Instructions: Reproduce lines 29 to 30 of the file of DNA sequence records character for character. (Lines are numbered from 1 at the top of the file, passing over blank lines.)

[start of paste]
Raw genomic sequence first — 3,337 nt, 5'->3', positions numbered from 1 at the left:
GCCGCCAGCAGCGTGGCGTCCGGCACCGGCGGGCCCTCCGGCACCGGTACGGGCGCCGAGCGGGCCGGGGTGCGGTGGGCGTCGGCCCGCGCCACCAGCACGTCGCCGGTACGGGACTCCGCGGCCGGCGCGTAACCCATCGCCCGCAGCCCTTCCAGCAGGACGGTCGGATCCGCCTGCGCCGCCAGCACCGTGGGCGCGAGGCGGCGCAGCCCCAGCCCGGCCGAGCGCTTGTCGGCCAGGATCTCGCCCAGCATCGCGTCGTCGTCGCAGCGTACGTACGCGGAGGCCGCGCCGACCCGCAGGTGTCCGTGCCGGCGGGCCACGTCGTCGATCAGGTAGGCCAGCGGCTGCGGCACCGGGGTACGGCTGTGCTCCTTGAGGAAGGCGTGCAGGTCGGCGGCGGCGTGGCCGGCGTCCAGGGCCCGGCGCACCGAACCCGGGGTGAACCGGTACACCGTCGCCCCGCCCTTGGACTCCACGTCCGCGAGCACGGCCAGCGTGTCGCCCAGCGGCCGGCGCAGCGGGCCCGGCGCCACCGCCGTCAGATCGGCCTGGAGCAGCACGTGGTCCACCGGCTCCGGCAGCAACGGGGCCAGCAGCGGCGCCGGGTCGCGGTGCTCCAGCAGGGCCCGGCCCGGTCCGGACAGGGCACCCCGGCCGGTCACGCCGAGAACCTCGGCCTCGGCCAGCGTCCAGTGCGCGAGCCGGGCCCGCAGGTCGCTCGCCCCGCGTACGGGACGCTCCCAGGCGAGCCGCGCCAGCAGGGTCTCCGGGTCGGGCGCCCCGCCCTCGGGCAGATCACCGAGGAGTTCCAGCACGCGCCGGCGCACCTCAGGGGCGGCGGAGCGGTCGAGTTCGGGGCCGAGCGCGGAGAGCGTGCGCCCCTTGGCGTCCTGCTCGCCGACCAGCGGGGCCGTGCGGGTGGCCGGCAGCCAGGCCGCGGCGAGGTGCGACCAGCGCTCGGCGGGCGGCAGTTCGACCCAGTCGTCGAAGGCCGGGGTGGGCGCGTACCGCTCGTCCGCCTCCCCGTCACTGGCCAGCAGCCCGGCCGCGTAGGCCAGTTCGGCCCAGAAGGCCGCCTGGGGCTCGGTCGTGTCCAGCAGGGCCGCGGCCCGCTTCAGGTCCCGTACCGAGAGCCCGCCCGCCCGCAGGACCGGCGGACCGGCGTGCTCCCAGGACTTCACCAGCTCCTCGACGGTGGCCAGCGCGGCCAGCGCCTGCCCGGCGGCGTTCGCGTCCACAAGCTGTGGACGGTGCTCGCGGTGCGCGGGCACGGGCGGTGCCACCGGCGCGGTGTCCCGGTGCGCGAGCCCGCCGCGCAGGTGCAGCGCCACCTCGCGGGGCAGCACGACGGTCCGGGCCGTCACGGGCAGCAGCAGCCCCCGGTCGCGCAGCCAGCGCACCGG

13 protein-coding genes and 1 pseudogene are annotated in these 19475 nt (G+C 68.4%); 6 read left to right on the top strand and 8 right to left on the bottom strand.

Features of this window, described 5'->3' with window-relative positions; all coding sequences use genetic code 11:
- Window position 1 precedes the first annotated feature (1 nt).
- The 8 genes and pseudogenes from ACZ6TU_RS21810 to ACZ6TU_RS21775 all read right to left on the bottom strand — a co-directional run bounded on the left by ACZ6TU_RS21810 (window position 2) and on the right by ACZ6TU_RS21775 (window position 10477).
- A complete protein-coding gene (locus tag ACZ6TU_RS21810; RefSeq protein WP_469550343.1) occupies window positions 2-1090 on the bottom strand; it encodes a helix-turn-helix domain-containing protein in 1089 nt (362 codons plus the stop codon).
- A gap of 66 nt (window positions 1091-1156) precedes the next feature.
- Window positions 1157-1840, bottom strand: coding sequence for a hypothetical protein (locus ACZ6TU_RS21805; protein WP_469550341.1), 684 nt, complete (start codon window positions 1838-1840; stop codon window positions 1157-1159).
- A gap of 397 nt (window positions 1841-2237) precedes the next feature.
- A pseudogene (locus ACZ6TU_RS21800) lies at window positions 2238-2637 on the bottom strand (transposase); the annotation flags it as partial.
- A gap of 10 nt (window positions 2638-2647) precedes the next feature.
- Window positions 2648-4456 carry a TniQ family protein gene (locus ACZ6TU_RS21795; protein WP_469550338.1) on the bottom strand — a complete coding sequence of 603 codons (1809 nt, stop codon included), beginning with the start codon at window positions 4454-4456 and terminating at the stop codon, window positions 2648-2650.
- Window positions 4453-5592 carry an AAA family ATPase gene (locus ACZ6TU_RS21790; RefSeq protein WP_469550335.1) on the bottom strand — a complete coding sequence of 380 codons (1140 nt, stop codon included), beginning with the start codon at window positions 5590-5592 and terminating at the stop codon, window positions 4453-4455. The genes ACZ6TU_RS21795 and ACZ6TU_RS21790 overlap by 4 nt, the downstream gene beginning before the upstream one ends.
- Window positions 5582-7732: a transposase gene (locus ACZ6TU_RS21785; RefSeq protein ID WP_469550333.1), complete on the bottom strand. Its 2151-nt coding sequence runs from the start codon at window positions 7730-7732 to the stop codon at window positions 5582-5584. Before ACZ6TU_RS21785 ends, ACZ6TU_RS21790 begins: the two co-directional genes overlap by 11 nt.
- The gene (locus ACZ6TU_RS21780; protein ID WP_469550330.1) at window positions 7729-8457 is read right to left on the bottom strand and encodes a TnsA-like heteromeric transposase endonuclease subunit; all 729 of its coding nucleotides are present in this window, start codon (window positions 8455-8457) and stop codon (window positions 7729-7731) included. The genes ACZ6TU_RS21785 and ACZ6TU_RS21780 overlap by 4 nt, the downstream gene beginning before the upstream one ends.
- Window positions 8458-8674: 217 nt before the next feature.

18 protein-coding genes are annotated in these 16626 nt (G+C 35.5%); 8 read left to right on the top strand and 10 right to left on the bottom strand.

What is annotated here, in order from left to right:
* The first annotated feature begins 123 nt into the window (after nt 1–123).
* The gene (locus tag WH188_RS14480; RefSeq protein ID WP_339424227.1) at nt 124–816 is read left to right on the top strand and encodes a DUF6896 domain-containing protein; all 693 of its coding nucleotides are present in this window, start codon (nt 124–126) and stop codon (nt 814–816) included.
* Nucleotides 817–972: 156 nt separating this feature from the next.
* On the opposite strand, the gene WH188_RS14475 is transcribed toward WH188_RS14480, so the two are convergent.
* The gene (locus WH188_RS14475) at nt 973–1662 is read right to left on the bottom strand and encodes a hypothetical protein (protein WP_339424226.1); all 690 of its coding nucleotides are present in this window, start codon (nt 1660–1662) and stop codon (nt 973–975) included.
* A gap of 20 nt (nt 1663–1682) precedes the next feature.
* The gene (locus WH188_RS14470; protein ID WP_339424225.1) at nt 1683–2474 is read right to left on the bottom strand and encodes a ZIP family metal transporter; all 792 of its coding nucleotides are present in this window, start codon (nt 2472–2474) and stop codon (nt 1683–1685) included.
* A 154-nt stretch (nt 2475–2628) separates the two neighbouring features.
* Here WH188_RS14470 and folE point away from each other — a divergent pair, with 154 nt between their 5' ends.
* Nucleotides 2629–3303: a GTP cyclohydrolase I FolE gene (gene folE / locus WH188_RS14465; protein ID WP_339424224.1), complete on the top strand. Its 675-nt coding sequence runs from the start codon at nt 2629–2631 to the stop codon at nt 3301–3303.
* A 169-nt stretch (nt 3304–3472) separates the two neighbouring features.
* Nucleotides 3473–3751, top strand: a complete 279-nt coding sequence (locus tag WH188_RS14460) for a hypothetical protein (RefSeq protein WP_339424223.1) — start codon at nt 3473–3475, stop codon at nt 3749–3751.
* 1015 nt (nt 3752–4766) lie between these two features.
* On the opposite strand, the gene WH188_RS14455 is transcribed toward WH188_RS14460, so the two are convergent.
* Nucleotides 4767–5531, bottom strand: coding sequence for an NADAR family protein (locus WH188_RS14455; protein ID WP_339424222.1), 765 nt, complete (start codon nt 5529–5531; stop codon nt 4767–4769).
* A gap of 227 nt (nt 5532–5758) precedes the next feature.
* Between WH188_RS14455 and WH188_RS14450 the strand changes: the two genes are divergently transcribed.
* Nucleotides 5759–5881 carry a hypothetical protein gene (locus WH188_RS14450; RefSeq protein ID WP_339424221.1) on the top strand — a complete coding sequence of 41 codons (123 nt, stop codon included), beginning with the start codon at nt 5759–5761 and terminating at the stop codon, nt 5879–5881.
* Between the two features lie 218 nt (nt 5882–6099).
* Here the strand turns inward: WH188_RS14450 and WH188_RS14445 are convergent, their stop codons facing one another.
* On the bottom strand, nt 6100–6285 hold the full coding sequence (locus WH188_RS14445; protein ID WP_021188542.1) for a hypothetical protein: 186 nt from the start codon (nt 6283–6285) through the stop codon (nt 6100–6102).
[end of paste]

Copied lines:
* Nucleotides 2629–3303: a GTP cyclohydrolase I FolE gene (gene folE / locus WH188_RS14465; protein ID WP_339424224.1), complete on the top strand. Its 675-nt coding sequence runs from the start codon at nt 2629–2631 to the stop codon at nt 3301–3303.
* A 169-nt stretch (nt 3304–3472) separates the two neighbouring features.